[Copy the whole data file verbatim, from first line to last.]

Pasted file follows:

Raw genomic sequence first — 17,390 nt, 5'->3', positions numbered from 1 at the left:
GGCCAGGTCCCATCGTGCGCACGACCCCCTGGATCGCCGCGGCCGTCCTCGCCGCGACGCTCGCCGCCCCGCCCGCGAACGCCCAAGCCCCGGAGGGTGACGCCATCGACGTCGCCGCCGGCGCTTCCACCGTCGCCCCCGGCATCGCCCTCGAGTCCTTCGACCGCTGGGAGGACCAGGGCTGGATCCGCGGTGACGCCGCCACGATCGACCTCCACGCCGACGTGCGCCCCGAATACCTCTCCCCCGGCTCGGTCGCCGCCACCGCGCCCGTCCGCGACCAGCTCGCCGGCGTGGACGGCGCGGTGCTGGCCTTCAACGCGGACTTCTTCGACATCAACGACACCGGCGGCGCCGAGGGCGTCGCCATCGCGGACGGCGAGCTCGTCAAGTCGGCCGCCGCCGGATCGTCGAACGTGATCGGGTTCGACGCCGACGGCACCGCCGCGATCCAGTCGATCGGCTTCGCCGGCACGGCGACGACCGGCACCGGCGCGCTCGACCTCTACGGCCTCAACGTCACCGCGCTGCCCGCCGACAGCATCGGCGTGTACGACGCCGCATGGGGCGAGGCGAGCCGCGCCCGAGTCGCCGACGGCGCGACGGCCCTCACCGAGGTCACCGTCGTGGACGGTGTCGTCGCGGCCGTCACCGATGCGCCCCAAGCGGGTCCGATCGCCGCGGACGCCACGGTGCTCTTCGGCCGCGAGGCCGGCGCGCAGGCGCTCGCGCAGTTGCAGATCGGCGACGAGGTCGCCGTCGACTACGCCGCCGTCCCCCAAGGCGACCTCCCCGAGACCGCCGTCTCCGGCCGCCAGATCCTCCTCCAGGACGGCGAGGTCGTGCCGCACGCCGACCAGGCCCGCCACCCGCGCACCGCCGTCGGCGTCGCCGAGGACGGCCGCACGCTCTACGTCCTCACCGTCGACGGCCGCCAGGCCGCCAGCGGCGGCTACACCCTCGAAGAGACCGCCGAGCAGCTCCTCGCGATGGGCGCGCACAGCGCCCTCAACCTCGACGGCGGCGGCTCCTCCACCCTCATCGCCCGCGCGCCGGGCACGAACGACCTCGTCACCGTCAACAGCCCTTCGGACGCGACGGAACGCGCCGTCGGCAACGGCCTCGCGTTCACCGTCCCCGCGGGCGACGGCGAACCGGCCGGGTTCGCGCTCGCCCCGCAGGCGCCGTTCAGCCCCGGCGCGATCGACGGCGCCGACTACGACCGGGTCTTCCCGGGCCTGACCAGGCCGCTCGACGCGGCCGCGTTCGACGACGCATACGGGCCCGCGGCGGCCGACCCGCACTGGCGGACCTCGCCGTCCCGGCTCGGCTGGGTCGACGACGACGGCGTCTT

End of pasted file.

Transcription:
Raw genomic sequence first — 17,390 nt, 5'->3', positions numbered from 1 at the left:
GGCCAGGTCCCATCGTGCGCACGACCCCCTGGATCGCCGCGGCCGTCCTCGCCGCGACGCTCGCCGCCCCGCCCGCGAACGCCCAAGCCCCGGAGGGTGACGCCATCGACGTCGCCGCCGGCGCTTCCACCGTCGCCCCCGGCATCGCCCTCGAGTCCTTCGACCGCTGGGAGGACCAGGGCTGGATCCGCGGTGACGCCGCCACGATCGACCTCCACGCCGACGTGCGCCCCGAATACCTCTCCCCCGGCTCGGTCGCCGCCACCGCGCCCGTCCGCGACCAGCTCGCCGGCGTGGACGGCGCGGTGCTGGCCTTCAACGCGGACTTCTTCGACATCAACGACACCGGCGGCGCCGAGGGCGTCGCCATCGCGGACGGCGAGCTCGTCAAGTCGGCCGCCGCCGGATCGTCGAACGTGATCGGGTTCGACGCCGACGGCACCGCCGCGATCCAGTCGATCGGCTTCGCCGGCACGGCGACGACCGGCACCGGCGCGCTCGACCTCTACGGCCTCAACGTCACCGCGCTGCCCGCCGACAGCATCGGCGTGTACGACGCCGCATGGGGCGAGGCGAGCCGCGCCCGAGTCGCCGACGGCGCGACGGCCCTCACCGAGGTCACCGTCGTGGACGGTGTCGTCGCGGCCGTCACCGATGCGCCCCAAGCGGGTCCGATCGCCGCGGACGCCACGGTGCTCTTCGGCCGCGAGGCCGGCGCGCAGGCGCTCGCGCAGTTGCAGATCGGCGACGAGGTCGCCGTCGACTACGCCGCCGTCCCCCAAGGCGACCTCCCCGAGACCGCCGTCTCCGGCCGCCAGATCCTCCTCCAGGACGGCGAGGTCGTGCCGCACGCCGACCAGGCCCGCCACCCGCGCACCGCCGTCGGCGTCGCCGAGGACGGCCGCACGCTCTACGTCCTCACCGTCGACGGCCGCCAGGCCGCCAGCGGCGGCTACACCCTCGAAGAGACCGCCGAGCAGCTCCTCGCGATGGGCGCGCACAGCGCCCTCAACCTCGACGGCGGCGGCTCCTCCACCCTCATCGCCCGCGCGCCGGGCACGAACGACCTCGTCACCGTCAACAGCCCTTCGGACGCGACGGAACGCGCCGTCGGCAACGGCCTCGCGTTCACCGTCCCCGCGGGCGACGGCGAACCGGCCGGGTTCGCGCTCGCCCCGCAGGCGCCGTTCAGCCCCGGCGCGATCGACGGCGCCGACTACGACCGGGTCTTCCCGGGCCTGACCAGGCCGCTCGACGCGGCCGCGTTCGACGACGCATACGGGCCCGCGGCGGCCGACCCGCACTGGCGGACCTCGCCGTCCCGGCTCGGCTGGGTCGACGACGACGGCGTCTT